Learning the lessons of ill-fated flight MH370
The Malaysia Airlines plane disappeared three years ago, but the likelihood of a recurrence is slim given that steps have now been taken to monitor flights throughout their journey
Pragmatism has prompted a suspension of the search for Malaysia Airlines flight MH370. Almost three years has passed since the Boeing 777-200 on a flight from Kuala Lumpur to Beijing with 239 passengers and crew disappeared and what became of the plane remains as much a mystery now as then. Suspected wreckage has been found on African beaches and tens of millions of dollars have been spent combing 120,000 square kilometres of the floor of the southern Indian Ocean, to no avail; it is time for a different approach. The anguish and continuing hope of relatives of those aboard are understandable, but there is also a need for being practical and realistic.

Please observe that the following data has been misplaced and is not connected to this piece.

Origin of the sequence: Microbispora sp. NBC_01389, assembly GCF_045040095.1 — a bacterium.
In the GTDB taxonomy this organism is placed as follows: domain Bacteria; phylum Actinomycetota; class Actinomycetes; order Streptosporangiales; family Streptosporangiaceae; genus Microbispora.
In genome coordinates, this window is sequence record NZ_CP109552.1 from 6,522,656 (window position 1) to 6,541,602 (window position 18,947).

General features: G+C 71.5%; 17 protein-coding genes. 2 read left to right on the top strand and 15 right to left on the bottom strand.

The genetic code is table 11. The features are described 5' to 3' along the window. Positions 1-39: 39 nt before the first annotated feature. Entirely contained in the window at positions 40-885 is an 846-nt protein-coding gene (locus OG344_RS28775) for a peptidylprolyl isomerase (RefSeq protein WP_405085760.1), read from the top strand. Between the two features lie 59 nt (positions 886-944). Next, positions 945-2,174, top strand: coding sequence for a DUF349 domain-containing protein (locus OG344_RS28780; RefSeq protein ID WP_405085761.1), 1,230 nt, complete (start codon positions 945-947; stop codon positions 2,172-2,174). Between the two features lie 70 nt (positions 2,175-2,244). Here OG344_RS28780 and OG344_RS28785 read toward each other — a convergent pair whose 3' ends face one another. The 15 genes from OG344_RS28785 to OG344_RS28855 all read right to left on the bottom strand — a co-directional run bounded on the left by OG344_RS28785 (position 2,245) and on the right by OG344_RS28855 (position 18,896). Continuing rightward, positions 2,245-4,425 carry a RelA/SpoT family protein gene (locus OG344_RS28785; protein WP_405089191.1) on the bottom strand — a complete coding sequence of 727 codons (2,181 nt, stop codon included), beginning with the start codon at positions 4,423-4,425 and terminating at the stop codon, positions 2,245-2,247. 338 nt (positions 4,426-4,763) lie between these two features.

Those involved did their best given the circumstances. The search team, involving China, Malaysia and Australia, used cutting-edge science and technology, the latest undersea equipment and advice from experts. They now believe an area of 25,000 square kilometres to the north is more likely to yield results. The last ship has returned to dock and the investigation will now revert to sifting through data with no certainty on when or whether searchers will return to sea.
This is not what the families, most of them Chinese, want to hear. They seek closure and that will not be possible until the plane is found. They wonder why the search cannot shift to the new area, some contend a more thorough operation should have been conducted and a few cling to the belief that their loved ones are still alive.
Air travel is extremely safe; the industry has responded to accidents by improving rules, regulations and procedures. What happened to MH370 is not known and until the wreckage and black box recorders are found and examined, it will remain that way. But changes have already been made or are planned, the focus being on ensuring aircraft can be tracked throughout flights, no matter where in the world they are. That is no comfort to the families, but assures that in coming years, there will be little possibility of a plane again vanishing without a trace.